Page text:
Zeo One; Jocelyn Zero

Last night I tried out my gift of the Zeo Sleep Coach for the first time. It didn’t go so well.

This thing tracks your brainwaves over the course of the night to show you what’s going on with your sleep. You wear the stylish wireless headband at right, and set an clock-radio-sized device next to your bed.

Now, I don’t sleep soundly on a good night. With the headband on (this picture brought comments from my friends on facebook that I looked like a guru, like I was going spelunking, or out to a rave), I got down about when I usually do, but didn’t stay there. I could feel the sensor on the headband working. It was giving me an pulsing sensation every few seconds, which, while not disconcerting, was slightly uncomfortable.

I have also felt the beams circling my skull while having an MRI done, so I already know I’m a freakshow when it comes to matters of the brain. I had Chimp put the headband on to see if he could feel it, but he wasn’t able to.

Anyhow, that sensation made it mightily difficult to drop off, which is always already a trial. And there were other problems as well.

Within ten minutes of putting it on, before I came anywhere close to falling asleep, Zeo was telling me I was in REM sleep. I thought I fell asleep around midnight, which is about normal for me, and it turns out I was pretty close: Zeo said I was in deep sleep at midnight.

And it got weirder from there. So here’s the night’s sleep graph.

It looks like I was in REM sleep (green) all night, right? Seven hours of REM sleep? And I was awake only briefly (orange)? Nope. I realize some people will say, “Well, you don’t know if you’re asleep; people often think they slept less than they did.” However, I was looking straight at the thing as it declared I was in REM sleep. Here’s how much I actually slept; the red line is where I’m aware I was awake, green where I know I was asleep.

So it got that first stretch of sleep right, then told me I was in REM or deep sleep while I was awake, then that I was in a variety of stages of sleep when I actually was asleep.

Sleep Study in the Poppy StateThe other thing that’s interesting about this is that I had a sleep study done in 2004, within the first six months I was ill. Here I am on that occasion, stylin’ and profilin’ with stuff glued to me. Interestingly, the night I was in the lab, I had zero REM sleep.

It’s been six years since then, and certainly some things could have changed, but I feel doubtful about my results here for that reason.

I knew in advance that this device might not work for me, truth be told. I read this terrific and hilarious review at Amazon from a lifetime insomniac, and knowing that it might not work for me, I was still interested in giving it a shot. It sounds, in retrospect, like I am having the same issues he had.

So I’m not going to wear it tonight; I have to get some better nights of sleep under my belt before giving it another shot. Chimp is going to give it a go tonight, though, and we’ll see whether his more normal brain (he has only garden-variety insomnia, not the shocking version I do) gets more coherent results.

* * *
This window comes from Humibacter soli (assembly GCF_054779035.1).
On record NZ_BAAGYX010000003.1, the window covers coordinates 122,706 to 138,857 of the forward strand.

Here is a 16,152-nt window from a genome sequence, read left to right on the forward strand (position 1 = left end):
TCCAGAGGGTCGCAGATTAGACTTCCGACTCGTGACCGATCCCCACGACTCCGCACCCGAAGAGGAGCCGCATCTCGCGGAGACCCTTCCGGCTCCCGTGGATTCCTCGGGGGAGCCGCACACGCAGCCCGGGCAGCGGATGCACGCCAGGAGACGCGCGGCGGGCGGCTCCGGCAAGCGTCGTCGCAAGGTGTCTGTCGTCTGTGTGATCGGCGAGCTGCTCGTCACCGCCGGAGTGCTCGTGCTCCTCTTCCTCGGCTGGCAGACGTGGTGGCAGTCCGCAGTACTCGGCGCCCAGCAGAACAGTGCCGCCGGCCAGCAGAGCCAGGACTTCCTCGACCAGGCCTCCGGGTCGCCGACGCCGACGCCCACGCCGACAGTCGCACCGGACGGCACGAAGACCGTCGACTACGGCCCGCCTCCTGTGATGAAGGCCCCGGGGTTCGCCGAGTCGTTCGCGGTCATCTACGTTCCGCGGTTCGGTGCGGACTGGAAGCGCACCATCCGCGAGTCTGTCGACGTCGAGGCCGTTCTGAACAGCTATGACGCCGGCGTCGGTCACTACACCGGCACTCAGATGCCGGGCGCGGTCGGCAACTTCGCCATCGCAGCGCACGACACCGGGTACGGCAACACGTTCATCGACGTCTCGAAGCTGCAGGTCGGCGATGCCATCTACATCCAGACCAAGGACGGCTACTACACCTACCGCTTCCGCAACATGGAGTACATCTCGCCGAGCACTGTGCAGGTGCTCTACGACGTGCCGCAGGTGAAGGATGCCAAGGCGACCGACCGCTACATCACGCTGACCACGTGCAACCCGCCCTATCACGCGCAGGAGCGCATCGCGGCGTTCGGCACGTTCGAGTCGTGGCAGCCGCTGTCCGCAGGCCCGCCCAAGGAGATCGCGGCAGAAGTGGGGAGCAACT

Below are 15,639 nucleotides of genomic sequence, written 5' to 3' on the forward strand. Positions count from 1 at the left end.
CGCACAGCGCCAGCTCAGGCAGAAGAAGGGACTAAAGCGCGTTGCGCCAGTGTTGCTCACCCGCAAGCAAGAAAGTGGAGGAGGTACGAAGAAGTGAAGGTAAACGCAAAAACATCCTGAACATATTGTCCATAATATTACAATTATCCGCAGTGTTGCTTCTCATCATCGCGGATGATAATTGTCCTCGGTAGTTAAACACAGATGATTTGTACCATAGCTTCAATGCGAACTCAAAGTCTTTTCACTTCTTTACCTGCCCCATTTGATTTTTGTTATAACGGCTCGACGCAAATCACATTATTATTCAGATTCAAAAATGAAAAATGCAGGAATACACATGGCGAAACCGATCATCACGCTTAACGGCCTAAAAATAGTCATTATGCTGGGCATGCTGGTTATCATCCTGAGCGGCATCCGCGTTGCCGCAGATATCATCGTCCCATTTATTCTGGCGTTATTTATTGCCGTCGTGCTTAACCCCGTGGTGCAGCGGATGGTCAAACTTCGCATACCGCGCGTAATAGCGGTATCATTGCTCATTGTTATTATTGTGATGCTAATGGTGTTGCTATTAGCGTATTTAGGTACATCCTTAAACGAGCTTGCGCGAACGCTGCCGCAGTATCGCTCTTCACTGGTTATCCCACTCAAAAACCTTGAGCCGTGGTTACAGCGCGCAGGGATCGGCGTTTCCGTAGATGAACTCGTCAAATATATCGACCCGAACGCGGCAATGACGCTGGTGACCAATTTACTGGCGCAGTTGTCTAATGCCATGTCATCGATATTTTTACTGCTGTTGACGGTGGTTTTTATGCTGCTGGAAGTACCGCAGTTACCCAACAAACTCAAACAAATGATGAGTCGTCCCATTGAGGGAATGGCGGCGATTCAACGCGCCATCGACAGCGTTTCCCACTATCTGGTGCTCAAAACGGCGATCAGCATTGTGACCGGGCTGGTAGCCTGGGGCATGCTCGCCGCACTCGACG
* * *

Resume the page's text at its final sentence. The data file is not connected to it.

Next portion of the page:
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10 Responses to Zeo One; Jocelyn Zero

  1. Zach says:

    That wouldn’t be the sensor pulsing, it would be the wireless signal, stayin’ alive as it were (802.11 protocols pulse about every second to keep synchronized). The sensor for a brainwave reader is a passive device; an Active MRI tracks bloodflow changes over time to show you which areas of the brain are calling for more fuel (and are thus more active).

  2. Jocelyn says:

    Very interesting, Zach. Thanks for weighing in. One other device note: I once tried wearing my cell phone in a holster and took it off after less than half an hour – it gave me a burning sensation on my skin below my clothing. Am I just really weird?

  3. Zach says:

    Yes and no. You’re very sensitive to EM radiation, like several folks I know (one of whom also has trouble with wearing cell phones). I’m moderately sensitive myself, which is why I can hear CRTs (like old TVs and computer monitors) when they’re on and running at around 30-60Hz refresh.

    • Jocelyn says:

      Here’s the other thing: Cheney evaluates treatments using a very advanced ecocardiograph, and he has identified deleterious effects from placing a cell phone on a patient’s chest. I think I may return this thing, partially b/c of that. Shame; if it were a wired headband I wouldn’t have that trouble.

      • Zach says:

        I’m no doctor, but placing a physical object on someone’s chest will change its resonance, which would affect an echocardiogram. Did he also test with a stone or other object about the same mass and shape, such as by turning the cell phone off?

      • Jocelyn says:

        Yes, he has done it with the phone turned on and off, with the effects only with it on. Didn’t think to mention that.

  4. Pingback: Happy Blogiversary to Me | No Poster Girl

  5. Matt C. says:

    I bought a Zeo last year as well and had the same exact problem. It was telling me my sleep was great. It made zero sense! And it was showing me as asleep when I knew for sure I was awake. I even counted every single time I woke up every night I used it, and it showed very few of them.

    • Jocelyn says:

      Really! That’s very interesting, Matt. I hoped I’d get something useful out of it, but I just couldn’t sleep with it on. I’ve had an actual sleep study done, and I guess there’s a reason that they hook you up to a million wires.

      • Matt C. says:

        Yeah, I was hoping that as well. If it worked as it should, it would be very useful! And ha, yeah I guess that would make it a bit more accurate. =P

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